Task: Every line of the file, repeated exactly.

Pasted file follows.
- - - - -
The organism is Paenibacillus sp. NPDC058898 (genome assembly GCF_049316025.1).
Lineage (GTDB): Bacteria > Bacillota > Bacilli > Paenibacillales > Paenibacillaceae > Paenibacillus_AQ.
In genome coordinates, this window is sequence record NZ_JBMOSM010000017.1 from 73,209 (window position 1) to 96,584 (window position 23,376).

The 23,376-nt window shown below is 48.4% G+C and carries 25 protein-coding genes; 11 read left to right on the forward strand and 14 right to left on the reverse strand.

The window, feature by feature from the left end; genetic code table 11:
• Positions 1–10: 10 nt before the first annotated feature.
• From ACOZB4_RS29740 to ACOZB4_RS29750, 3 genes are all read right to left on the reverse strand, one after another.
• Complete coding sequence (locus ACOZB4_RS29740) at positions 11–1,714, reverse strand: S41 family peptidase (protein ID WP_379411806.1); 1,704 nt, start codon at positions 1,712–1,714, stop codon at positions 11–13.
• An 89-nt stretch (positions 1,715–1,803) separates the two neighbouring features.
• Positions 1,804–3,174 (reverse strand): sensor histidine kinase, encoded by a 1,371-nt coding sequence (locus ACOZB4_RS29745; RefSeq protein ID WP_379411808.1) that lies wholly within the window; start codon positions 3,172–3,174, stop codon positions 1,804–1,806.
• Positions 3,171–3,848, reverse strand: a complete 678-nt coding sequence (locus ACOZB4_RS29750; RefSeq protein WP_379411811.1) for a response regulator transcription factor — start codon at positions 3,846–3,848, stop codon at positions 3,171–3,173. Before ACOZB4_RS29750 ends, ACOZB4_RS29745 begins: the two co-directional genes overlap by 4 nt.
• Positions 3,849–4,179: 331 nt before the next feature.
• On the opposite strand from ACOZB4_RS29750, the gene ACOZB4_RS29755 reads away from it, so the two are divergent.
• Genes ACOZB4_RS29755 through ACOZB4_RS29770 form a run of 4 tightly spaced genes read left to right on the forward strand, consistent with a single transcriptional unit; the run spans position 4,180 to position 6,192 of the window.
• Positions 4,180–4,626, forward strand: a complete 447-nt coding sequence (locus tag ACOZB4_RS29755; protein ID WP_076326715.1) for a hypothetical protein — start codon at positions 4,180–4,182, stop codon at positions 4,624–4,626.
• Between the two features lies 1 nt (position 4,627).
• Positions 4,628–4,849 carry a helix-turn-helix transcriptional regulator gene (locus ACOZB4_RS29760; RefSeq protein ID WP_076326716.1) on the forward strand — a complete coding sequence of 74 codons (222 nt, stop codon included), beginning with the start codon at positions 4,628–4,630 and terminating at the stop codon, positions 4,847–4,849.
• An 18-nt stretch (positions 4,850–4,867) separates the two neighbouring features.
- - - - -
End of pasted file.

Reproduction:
The organism is Paenibacillus sp. NPDC058898 (genome assembly GCF_049316025.1).
Lineage (GTDB): Bacteria > Bacillota > Bacilli > Paenibacillales > Paenibacillaceae > Paenibacillus_AQ.
In genome coordinates, this window is sequence record NZ_JBMOSM010000017.1 from 73,209 (window position 1) to 96,584 (window position 23,376).

The 23,376-nt window shown below is 48.4% G+C and carries 25 protein-coding genes; 11 read left to right on the forward strand and 14 right to left on the reverse strand.

The window, feature by feature from the left end; genetic code table 11:
• Positions 1–10: 10 nt before the first annotated feature.
• From ACOZB4_RS29740 to ACOZB4_RS29750, 3 genes are all read right to left on the reverse strand, one after another.
• Complete coding sequence (locus ACOZB4_RS29740) at positions 11–1,714, reverse strand: S41 family peptidase (protein ID WP_379411806.1); 1,704 nt, start codon at positions 1,712–1,714, stop codon at positions 11–13.
• An 89-nt stretch (positions 1,715–1,803) separates the two neighbouring features.
• Positions 1,804–3,174 (reverse strand): sensor histidine kinase, encoded by a 1,371-nt coding sequence (locus ACOZB4_RS29745; RefSeq protein ID WP_379411808.1) that lies wholly within the window; start codon positions 3,172–3,174, stop codon positions 1,804–1,806.
• Positions 3,171–3,848, reverse strand: a complete 678-nt coding sequence (locus ACOZB4_RS29750; RefSeq protein WP_379411811.1) for a response regulator transcription factor — start codon at positions 3,846–3,848, stop codon at positions 3,171–3,173. Before ACOZB4_RS29750 ends, ACOZB4_RS29745 begins: the two co-directional genes overlap by 4 nt.
• Positions 3,849–4,179: 331 nt before the next feature.
• On the opposite strand from ACOZB4_RS29750, the gene ACOZB4_RS29755 reads away from it, so the two are divergent.
• Genes ACOZB4_RS29755 through ACOZB4_RS29770 form a run of 4 tightly spaced genes read left to right on the forward strand, consistent with a single transcriptional unit; the run spans position 4,180 to position 6,192 of the window.
• Positions 4,180–4,626, forward strand: a complete 447-nt coding sequence (locus tag ACOZB4_RS29755; protein ID WP_076326715.1) for a hypothetical protein — start codon at positions 4,180–4,182, stop codon at positions 4,624–4,626.
• Between the two features lies 1 nt (position 4,627).
• Positions 4,628–4,849 carry a helix-turn-helix transcriptional regulator gene (locus ACOZB4_RS29760; RefSeq protein ID WP_076326716.1) on the forward strand — a complete coding sequence of 74 codons (222 nt, stop codon included), beginning with the start codon at positions 4,628–4,630 and terminating at the stop codon, positions 4,847–4,849.
• An 18-nt stretch (positions 4,850–4,867) separates the two neighbouring features.